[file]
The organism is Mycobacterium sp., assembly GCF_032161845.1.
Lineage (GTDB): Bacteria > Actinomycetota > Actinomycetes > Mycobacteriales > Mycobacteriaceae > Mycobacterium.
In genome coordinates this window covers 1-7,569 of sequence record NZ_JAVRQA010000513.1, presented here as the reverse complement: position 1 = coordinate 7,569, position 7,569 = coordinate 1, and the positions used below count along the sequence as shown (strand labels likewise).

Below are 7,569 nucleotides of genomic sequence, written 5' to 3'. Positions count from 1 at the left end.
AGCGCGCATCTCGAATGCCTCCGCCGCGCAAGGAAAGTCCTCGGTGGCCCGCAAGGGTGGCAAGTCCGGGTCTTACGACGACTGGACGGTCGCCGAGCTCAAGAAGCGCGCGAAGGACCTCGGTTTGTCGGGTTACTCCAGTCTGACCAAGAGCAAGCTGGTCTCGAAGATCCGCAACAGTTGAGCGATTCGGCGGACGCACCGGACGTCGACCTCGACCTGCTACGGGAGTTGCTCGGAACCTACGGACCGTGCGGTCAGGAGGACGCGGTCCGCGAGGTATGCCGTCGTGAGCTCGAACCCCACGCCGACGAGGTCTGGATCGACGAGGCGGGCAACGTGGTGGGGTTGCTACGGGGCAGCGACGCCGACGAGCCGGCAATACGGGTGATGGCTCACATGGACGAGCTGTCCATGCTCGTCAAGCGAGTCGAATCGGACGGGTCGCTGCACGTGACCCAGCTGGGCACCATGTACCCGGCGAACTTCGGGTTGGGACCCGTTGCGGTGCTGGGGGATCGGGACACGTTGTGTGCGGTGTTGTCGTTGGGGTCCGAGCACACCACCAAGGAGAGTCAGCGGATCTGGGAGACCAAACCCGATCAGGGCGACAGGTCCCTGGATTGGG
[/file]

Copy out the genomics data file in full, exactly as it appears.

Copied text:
The organism is Mycobacterium sp., assembly GCF_032161845.1.
Lineage (GTDB): Bacteria > Actinomycetota > Actinomycetes > Mycobacteriales > Mycobacteriaceae > Mycobacterium.
In genome coordinates this window covers 1-7,569 of sequence record NZ_JAVRQA010000513.1, presented here as the reverse complement: position 1 = coordinate 7,569, position 7,569 = coordinate 1, and the positions used below count along the sequence as shown (strand labels likewise).

Below are 7,569 nucleotides of genomic sequence, written 5' to 3'. Positions count from 1 at the left end.
AGCGCGCATCTCGAATGCCTCCGCCGCGCAAGGAAAGTCCTCGGTGGCCCGCAAGGGTGGCAAGTCCGGGTCTTACGACGACTGGACGGTCGCCGAGCTCAAGAAGCGCGCGAAGGACCTCGGTTTGTCGGGTTACTCCAGTCTGACCAAGAGCAAGCTGGTCTCGAAGATCCGCAACAGTTGAGCGATTCGGCGGACGCACCGGACGTCGACCTCGACCTGCTACGGGAGTTGCTCGGAACCTACGGACCGTGCGGTCAGGAGGACGCGGTCCGCGAGGTATGCCGTCGTGAGCTCGAACCCCACGCCGACGAGGTCTGGATCGACGAGGCGGGCAACGTGGTGGGGTTGCTACGGGGCAGCGACGCCGACGAGCCGGCAATACGGGTGATGGCTCACATGGACGAGCTGTCCATGCTCGTCAAGCGAGTCGAATCGGACGGGTCGCTGCACGTGACCCAGCTGGGCACCATGTACCCGGCGAACTTCGGGTTGGGACCCGTTGCGGTGCTGGGGGATCGGGACACGTTGTGTGCGGTGTTGTCGTTGGGGTCCGAGCACACCACCAAGGAGAGTCAGCGGATCTGGGAGACCAAACCCGATCAGGGCGACAGGTCCCTGGATTGGG